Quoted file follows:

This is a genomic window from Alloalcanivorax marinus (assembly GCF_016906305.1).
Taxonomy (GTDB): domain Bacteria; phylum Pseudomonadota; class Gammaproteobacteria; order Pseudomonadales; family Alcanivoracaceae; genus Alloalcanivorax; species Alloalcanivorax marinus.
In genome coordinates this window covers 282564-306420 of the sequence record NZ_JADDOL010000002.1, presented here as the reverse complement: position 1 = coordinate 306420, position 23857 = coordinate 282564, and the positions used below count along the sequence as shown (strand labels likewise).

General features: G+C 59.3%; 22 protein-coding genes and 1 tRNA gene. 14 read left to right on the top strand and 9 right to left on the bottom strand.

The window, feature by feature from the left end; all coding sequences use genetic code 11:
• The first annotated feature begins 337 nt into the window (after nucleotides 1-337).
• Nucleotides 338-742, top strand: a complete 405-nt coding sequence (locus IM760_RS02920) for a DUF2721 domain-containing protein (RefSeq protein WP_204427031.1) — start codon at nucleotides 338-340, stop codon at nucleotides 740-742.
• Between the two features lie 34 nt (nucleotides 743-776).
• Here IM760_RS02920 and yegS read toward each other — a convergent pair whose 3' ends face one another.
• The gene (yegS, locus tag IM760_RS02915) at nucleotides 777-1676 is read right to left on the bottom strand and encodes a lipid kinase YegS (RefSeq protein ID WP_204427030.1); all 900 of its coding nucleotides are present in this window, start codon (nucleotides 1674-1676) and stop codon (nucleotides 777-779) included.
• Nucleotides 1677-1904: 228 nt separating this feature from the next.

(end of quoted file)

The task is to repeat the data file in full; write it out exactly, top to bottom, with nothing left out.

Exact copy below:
This is a genomic window from Alloalcanivorax marinus (assembly GCF_016906305.1).
Taxonomy (GTDB): domain Bacteria; phylum Pseudomonadota; class Gammaproteobacteria; order Pseudomonadales; family Alcanivoracaceae; genus Alloalcanivorax; species Alloalcanivorax marinus.
In genome coordinates this window covers 282564-306420 of the sequence record NZ_JADDOL010000002.1, presented here as the reverse complement: position 1 = coordinate 306420, position 23857 = coordinate 282564, and the positions used below count along the sequence as shown (strand labels likewise).

General features: G+C 59.3%; 22 protein-coding genes and 1 tRNA gene. 14 read left to right on the top strand and 9 right to left on the bottom strand.

The window, feature by feature from the left end; all coding sequences use genetic code 11:
• The first annotated feature begins 337 nt into the window (after nucleotides 1-337).
• Nucleotides 338-742, top strand: a complete 405-nt coding sequence (locus IM760_RS02920) for a DUF2721 domain-containing protein (RefSeq protein WP_204427031.1) — start codon at nucleotides 338-340, stop codon at nucleotides 740-742.
• Between the two features lie 34 nt (nucleotides 743-776).
• Here IM760_RS02920 and yegS read toward each other — a convergent pair whose 3' ends face one another.
• The gene (yegS, locus tag IM760_RS02915) at nucleotides 777-1676 is read right to left on the bottom strand and encodes a lipid kinase YegS (RefSeq protein ID WP_204427030.1); all 900 of its coding nucleotides are present in this window, start codon (nucleotides 1674-1676) and stop codon (nucleotides 777-779) included.
• Nucleotides 1677-1904: 228 nt separating this feature from the next.